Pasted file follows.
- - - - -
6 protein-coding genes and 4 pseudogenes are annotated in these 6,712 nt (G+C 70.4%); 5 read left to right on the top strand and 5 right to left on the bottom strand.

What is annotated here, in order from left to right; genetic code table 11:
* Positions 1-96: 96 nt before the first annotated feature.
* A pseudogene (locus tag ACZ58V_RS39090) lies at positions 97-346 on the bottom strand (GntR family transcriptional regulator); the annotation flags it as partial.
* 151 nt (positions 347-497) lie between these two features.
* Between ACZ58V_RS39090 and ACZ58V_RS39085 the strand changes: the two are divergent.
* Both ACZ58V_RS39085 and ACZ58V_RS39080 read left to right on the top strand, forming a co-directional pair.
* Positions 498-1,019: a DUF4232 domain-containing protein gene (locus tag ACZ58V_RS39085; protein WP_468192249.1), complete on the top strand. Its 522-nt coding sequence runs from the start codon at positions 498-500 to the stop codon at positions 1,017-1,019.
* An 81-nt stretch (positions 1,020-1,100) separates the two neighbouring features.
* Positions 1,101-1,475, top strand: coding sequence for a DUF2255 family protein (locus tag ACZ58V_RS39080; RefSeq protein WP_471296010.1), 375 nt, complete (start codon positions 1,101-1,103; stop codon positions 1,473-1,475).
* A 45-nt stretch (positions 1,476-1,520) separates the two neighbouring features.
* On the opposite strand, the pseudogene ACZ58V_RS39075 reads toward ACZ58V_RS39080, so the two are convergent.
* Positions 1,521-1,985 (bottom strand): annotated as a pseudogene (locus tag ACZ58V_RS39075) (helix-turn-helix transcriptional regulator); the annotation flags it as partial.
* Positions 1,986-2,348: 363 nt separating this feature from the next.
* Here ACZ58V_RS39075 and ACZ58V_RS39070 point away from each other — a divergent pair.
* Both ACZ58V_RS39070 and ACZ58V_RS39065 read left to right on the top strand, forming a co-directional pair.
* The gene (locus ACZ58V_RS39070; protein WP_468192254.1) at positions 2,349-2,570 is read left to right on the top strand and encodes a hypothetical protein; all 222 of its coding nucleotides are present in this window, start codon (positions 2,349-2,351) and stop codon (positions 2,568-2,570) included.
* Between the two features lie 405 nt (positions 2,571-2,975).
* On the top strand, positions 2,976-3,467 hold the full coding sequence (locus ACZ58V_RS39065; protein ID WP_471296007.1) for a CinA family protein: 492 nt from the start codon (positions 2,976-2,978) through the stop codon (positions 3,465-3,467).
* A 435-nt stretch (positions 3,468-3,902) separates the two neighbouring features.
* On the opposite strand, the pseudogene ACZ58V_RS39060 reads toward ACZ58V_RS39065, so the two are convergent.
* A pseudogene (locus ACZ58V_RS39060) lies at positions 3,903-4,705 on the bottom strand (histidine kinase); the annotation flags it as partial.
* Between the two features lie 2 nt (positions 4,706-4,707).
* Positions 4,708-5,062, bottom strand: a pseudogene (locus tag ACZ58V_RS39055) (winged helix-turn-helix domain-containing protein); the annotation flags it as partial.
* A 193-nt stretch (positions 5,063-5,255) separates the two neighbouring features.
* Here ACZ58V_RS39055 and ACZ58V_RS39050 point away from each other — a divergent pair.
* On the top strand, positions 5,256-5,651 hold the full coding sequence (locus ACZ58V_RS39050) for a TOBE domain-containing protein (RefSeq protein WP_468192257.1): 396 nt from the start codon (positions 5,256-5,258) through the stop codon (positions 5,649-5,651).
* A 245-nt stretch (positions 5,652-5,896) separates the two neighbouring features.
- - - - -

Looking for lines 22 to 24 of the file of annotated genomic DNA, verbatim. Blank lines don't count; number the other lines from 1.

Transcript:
* A pseudogene (locus ACZ58V_RS39060) lies at positions 3,903-4,705 on the bottom strand (histidine kinase); the annotation flags it as partial.
* Between the two features lie 2 nt (positions 4,706-4,707).
* Positions 4,708-5,062, bottom strand: a pseudogene (locus tag ACZ58V_RS39055) (winged helix-turn-helix domain-containing protein); the annotation flags it as partial.